Town Topics — Princeton's Weekly Community Newspaper Since 1946.
Vol. LXII, No. 48
Wednesday, November 26, 2008
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Princeton University Orchestra Opens Season With Heroic 19th, 20th Century Masterworks

Nancy Plum

Princeton University presented one of its finest assets this past weekend — the 2008-09 University Orchestra — which has always been high quality, but now is surely a major recruiting vehicle. For the first concert of the new season on Friday night in Richardson Auditorium (the concert was repeated Saturday night), conductor Michael Pratt programmed two works of “heroic” nature, together with an intriguing new piece by a University composition student. The overriding theme of the evening seemed to be steadfastness in tough times, and Prokofiev’s Romeo and Juliet Suite and Beethoven’s Symphony No. 3 conveyed this theme quite well in musical terms.

The rendition of Prokofiev’s suite excerpts from Romeo and Juliet presented by the orchestra was theatrically different than versions familiar to most concert-goers. Princeton resident and University musicologist Simon Morrison has reconstructed a version of Prokofiev’s ballet score previously lost to Russian politics and history. In 1936, Prokofiev debuted a Romeo and Juliet score which ended markedly different than Shakespeare’s play — the lead characters live. According to Dr. Morisson’s fascinating program notes accompanying Friday night’s concert, this version was forced off the ballet stages, and a revamped (and more political acceptable) score became the ballet staple in modern times.

The Princeton University Orchestra’s next concert is on January 9 and 10, 2009 and will include the Princeton University Opera Theater in Claudio Monteverdi’s “The Return of Ulysses.” Information can be obtained by calling (609) 258-5000.

Over the past two to three years, Dr. Morrison has revived the earlier score and it was excerpts from this that Michael Pratt conducted. No matter what the storyline, the music of Prokofiev requires precision of playing and attention to musical detail. In the familiar “Ponderous Dance of the Knights,” the string sections maintained the intense angularity of the music, contrasted with solo flute and bass clarinet (played with refinement by Jessica Anastasio and Raaj Mehta, respectively). A pair of clarinets, sensitively played by Matt Goff and Jeff Hodes, enhanced the light character of “Juliet’s Entrance with Her Nursemaid.” The addition of a tenor saxophone to the orchestration (played by Alex Bourque) added an unusual touch to the sound, and the two harps added a percussive effect to the lush strings on “Romeo Begins to Dance with the Reviving Juliet.”

Mr. Pratt introduced Beethoven’s Symphony No. 3 to the audience by pointing out its heroic nature and Beethoven’s triumph over the monumental obstacles in his life, drawing parallels with today’s times. Mr. Pratt pointed out that “music is about journeys,” and the orchestra took a journey through this four-movement work that demonstrated the ensemble’s depth of playing. Mr. Pratt kept the tempo moving in the first movement “Allegro,” giving direction to the lines and bringing out the grandness of the work. This year’s orchestra has an unusually large number of celli and double basses, giving a solid underpinning to the sound and richness to the opening theme. Oboist Justin Knutson provided elegant solo work in the second movement, and the orchestra maneuvered the shift back to the “Funeral March” well.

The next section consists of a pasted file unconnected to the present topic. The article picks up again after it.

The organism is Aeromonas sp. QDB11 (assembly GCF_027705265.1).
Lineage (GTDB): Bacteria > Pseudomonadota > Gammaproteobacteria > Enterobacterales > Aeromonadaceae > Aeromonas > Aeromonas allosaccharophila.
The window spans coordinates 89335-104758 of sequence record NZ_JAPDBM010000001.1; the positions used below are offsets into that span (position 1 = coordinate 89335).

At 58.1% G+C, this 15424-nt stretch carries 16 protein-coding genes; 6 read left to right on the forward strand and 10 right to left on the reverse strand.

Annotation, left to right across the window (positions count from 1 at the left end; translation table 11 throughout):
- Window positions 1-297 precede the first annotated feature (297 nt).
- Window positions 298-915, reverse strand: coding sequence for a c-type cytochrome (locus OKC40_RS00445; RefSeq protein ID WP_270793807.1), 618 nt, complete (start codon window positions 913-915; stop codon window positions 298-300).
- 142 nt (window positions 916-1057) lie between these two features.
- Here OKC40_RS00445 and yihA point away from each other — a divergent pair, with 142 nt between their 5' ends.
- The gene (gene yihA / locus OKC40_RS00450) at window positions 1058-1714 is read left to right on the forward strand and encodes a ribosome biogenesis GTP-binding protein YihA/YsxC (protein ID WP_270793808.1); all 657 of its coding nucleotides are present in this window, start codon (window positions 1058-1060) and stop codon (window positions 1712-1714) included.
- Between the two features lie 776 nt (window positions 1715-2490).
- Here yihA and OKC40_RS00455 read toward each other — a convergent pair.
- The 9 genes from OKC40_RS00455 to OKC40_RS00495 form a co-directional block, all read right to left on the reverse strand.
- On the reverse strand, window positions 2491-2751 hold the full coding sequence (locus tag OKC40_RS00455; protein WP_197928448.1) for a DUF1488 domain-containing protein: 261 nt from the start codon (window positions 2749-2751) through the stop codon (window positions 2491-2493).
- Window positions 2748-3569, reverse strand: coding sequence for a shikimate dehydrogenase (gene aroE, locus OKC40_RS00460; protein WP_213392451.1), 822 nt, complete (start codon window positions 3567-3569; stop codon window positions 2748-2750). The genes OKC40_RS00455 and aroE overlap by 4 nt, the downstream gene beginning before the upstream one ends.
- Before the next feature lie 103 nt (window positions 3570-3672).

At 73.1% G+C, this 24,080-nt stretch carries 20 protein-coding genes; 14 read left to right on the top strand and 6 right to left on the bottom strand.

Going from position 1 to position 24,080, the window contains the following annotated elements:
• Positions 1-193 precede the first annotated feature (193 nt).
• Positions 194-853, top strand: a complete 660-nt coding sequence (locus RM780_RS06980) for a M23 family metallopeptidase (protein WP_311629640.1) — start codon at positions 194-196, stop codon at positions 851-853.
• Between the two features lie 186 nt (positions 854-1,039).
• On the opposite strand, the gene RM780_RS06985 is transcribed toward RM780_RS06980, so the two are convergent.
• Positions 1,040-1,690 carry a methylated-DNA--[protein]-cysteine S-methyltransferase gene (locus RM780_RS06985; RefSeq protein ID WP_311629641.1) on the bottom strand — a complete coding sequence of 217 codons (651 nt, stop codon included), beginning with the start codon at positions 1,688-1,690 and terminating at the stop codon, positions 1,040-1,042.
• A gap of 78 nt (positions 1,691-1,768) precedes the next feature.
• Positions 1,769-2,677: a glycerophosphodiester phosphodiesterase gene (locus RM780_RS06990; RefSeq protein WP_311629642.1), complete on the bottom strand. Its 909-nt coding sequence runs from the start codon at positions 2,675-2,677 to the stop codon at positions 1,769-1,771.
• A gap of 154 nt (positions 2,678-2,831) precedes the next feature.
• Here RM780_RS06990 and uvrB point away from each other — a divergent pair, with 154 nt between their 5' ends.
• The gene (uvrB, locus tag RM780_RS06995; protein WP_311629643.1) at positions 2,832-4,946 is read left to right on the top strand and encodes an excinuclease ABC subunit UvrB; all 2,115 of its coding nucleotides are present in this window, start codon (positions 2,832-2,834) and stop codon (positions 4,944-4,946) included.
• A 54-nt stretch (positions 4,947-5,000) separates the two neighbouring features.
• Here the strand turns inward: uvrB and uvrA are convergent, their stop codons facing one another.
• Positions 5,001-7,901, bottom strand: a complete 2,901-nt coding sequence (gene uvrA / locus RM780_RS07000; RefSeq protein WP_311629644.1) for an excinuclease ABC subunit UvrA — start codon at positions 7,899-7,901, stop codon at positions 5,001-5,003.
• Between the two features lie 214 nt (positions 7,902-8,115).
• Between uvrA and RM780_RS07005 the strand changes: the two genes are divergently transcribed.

The four movements of this work are long, but the orchestra consistently maintained crispness, especially in the light bowings of the strings. Clean horn hunting calls marked the third movement Scherzo, and the orchestra closed the symphony with a well-played fugal fourth movement.

The Michael Early gathering wind which opened the concert as a world premiere was not as “heroic” as the Prokofiev and Beethoven works, but was appealing in its own right. gathering wind was a work of impressions, heavily influenced by the two harps and sets of percussion on either side of the stage (percussion sections which included blowing across the top of a bottle for effect). Mr. Early may well have been aiming for a surround-sound effect, as percussion sound traveled around the stage, and following a quiet beginning, the piece grew in intensity and orchestration as instruments were added. Mr. Pratt kept the shifting meters flowing smoothly, and some very nice effects were achieved, especially with the second violins, trombones, and muted trumpets creating a jazz palette.

Requiring intense concentration, this was a tough piece with which to start the program, but the players carried their parts well. The scoring included many lower instruments, and the lower brass especially were very full and rich, even on percussive notes and chords.

Through this concert, the University Music Department and Orchestra provided a welcome vehicle for one of its own students, as well as a welcome change from the cold for area concert-goers.

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